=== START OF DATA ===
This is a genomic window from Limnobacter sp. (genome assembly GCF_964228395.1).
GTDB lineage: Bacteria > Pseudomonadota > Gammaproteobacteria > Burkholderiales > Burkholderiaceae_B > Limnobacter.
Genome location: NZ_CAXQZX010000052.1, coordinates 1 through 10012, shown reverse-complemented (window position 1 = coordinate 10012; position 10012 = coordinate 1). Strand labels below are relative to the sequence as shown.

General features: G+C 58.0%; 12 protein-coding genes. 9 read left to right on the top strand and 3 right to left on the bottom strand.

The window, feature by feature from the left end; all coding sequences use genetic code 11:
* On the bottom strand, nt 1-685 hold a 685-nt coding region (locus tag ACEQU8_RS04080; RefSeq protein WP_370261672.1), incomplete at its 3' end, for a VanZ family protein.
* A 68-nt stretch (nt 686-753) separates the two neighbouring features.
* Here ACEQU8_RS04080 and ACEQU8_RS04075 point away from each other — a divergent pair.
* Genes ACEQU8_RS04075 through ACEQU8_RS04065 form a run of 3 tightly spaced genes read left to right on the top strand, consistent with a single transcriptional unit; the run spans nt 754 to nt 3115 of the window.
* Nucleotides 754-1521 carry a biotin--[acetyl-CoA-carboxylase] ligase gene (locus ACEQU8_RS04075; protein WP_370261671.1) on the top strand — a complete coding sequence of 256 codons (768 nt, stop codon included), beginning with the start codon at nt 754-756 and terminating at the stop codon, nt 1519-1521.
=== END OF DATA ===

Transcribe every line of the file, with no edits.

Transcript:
This is a genomic window from Limnobacter sp. (genome assembly GCF_964228395.1).
GTDB lineage: Bacteria > Pseudomonadota > Gammaproteobacteria > Burkholderiales > Burkholderiaceae_B > Limnobacter.
Genome location: NZ_CAXQZX010000052.1, coordinates 1 through 10012, shown reverse-complemented (window position 1 = coordinate 10012; position 10012 = coordinate 1). Strand labels below are relative to the sequence as shown.

General features: G+C 58.0%; 12 protein-coding genes. 9 read left to right on the top strand and 3 right to left on the bottom strand.

The window, feature by feature from the left end; all coding sequences use genetic code 11:
* On the bottom strand, nt 1-685 hold a 685-nt coding region (locus tag ACEQU8_RS04080; RefSeq protein WP_370261672.1), incomplete at its 3' end, for a VanZ family protein.
* A 68-nt stretch (nt 686-753) separates the two neighbouring features.
* Here ACEQU8_RS04080 and ACEQU8_RS04075 point away from each other — a divergent pair.
* Genes ACEQU8_RS04075 through ACEQU8_RS04065 form a run of 3 tightly spaced genes read left to right on the top strand, consistent with a single transcriptional unit; the run spans nt 754 to nt 3115 of the window.
* Nucleotides 754-1521 carry a biotin--[acetyl-CoA-carboxylase] ligase gene (locus ACEQU8_RS04075; protein WP_370261671.1) on the top strand — a complete coding sequence of 256 codons (768 nt, stop codon included), beginning with the start codon at nt 754-756 and terminating at the stop codon, nt 1519-1521.